Looking back, we should have invested in relationship- and referral-based marketing systems. The two of us thrive in front of people, so we should have found ways to spend our money on items of value to get us in front of more people. We wanted to create passive income through referrals for ourselves and our network, which meant we needed to find a way to give massive value to people up front. We had to build a massive brand that everyone liked and trusted. And we needed a massive database of people to use us and refer us.
There was no compelling solution to combine these elements out on the market, so Amanda and I had to build it, which is how Parkbench was born.
Q: What is your mission at Parkbench?
A: We help relationship- and referral-based realtors, who specialize in a specific geographic area, build their brand and business, quickly, easily, and in an enjoyable way. Our mission is to give a step-by-step marketing system that guarantees a realtor will become the go-to local real estate expert on the market, if they follow it. We use technology to be more human and leverage the online world to create more face-to-face interactions offline. We’re making realtors relevant again in their neighborhoods by turning them into local leaders.
Q: What are your thoughts on work-life balance?
A: Work life balance doesn’t exist. It’s all about creating a life that has a mix of work, health, and relationships.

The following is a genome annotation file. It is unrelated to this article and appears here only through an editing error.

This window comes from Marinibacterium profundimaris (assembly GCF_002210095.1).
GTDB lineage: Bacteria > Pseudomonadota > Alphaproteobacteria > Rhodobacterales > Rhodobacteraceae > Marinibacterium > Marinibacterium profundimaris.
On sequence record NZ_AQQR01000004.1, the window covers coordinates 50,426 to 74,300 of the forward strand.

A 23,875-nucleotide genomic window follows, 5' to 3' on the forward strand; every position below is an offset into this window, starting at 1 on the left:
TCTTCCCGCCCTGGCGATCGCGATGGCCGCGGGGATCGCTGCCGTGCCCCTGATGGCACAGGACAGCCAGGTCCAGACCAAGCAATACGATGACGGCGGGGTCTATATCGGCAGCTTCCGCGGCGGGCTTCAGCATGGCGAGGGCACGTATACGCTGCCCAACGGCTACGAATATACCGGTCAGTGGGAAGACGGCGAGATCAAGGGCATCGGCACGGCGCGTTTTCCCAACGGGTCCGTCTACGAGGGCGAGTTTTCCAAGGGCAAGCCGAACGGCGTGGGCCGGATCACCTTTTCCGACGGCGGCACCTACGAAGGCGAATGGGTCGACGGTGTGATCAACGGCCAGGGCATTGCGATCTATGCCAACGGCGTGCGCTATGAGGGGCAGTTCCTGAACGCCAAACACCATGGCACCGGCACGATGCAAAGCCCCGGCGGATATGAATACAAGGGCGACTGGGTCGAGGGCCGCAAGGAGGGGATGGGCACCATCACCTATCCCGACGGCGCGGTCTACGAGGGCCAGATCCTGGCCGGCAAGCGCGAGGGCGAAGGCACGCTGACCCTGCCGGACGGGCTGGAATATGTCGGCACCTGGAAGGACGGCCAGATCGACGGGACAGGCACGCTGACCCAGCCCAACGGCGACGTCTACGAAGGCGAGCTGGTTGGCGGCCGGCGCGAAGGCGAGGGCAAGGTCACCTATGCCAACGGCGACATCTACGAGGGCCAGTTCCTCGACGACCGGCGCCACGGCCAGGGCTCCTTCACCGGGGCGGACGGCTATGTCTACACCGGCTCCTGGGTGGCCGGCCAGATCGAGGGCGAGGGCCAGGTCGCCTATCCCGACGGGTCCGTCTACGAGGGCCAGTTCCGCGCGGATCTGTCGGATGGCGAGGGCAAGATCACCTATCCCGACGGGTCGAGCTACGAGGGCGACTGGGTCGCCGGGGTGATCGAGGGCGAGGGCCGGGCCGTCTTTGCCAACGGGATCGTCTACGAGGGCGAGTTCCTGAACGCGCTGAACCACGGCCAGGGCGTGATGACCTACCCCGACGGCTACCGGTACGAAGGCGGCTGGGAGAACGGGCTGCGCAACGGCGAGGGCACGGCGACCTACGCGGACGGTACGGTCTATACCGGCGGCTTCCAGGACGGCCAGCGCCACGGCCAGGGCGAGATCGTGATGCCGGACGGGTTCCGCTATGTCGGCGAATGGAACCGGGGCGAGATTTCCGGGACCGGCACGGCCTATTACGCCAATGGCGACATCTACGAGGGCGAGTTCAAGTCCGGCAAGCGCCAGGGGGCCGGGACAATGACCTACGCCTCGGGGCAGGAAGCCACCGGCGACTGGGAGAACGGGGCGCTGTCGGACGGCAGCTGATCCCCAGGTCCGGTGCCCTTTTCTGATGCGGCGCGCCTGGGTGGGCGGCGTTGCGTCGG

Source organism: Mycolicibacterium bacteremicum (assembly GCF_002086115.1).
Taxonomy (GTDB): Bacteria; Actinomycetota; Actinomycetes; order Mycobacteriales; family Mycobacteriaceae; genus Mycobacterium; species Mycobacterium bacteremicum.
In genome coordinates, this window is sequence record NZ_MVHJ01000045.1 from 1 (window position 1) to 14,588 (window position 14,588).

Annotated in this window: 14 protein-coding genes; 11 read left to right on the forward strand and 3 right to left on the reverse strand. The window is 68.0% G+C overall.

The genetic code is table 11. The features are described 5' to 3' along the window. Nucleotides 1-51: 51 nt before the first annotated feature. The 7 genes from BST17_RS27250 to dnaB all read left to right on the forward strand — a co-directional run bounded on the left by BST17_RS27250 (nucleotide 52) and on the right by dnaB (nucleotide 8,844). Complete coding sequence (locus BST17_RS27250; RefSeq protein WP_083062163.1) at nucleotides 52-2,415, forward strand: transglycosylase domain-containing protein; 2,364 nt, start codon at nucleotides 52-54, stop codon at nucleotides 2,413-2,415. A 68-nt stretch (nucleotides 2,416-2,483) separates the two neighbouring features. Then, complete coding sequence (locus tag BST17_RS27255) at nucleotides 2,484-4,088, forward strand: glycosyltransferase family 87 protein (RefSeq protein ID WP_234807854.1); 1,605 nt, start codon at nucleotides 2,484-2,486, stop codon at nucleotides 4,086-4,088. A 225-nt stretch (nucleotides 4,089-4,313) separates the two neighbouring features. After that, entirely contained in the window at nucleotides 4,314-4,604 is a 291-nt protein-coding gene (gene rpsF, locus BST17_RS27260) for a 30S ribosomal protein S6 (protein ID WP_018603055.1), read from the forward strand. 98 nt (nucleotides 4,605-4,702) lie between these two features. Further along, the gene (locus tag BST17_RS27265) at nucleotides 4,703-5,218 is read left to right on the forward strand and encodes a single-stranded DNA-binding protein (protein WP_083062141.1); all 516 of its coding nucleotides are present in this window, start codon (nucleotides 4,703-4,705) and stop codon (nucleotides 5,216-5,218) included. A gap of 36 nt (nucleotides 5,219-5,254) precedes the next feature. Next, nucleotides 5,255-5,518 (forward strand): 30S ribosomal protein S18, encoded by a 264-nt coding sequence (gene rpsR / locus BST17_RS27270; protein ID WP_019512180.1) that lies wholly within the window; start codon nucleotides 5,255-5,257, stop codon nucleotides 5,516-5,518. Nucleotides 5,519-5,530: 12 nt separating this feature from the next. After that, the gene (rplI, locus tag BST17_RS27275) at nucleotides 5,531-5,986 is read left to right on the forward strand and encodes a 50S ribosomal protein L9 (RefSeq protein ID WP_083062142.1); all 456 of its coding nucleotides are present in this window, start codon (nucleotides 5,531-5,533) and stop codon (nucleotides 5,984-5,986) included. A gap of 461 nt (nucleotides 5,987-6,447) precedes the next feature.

I believe that thinking about how to balance work and life is the biggest problem in this discussion! That’s because when you’re thinking about how to balance the two, you’re presupposing that you’re out of balance, which makes you unhappy. All I focus on is what and when I want to start, stop, and keep going, how to have an even better life, and I want to empower everyone around me to do the same.
“Building a Company Culture” is business jargon that helps create “co-workers,” and co-workers too often make up a losing team. Building a lifestyle for the people in your company creates deep friendships, and that really makes everyone part of your family. If you look at every single great championship team that’s won multiple championships, it consisted of people who considered themselves a family, a group of brothers and sisters, not “just teammates.”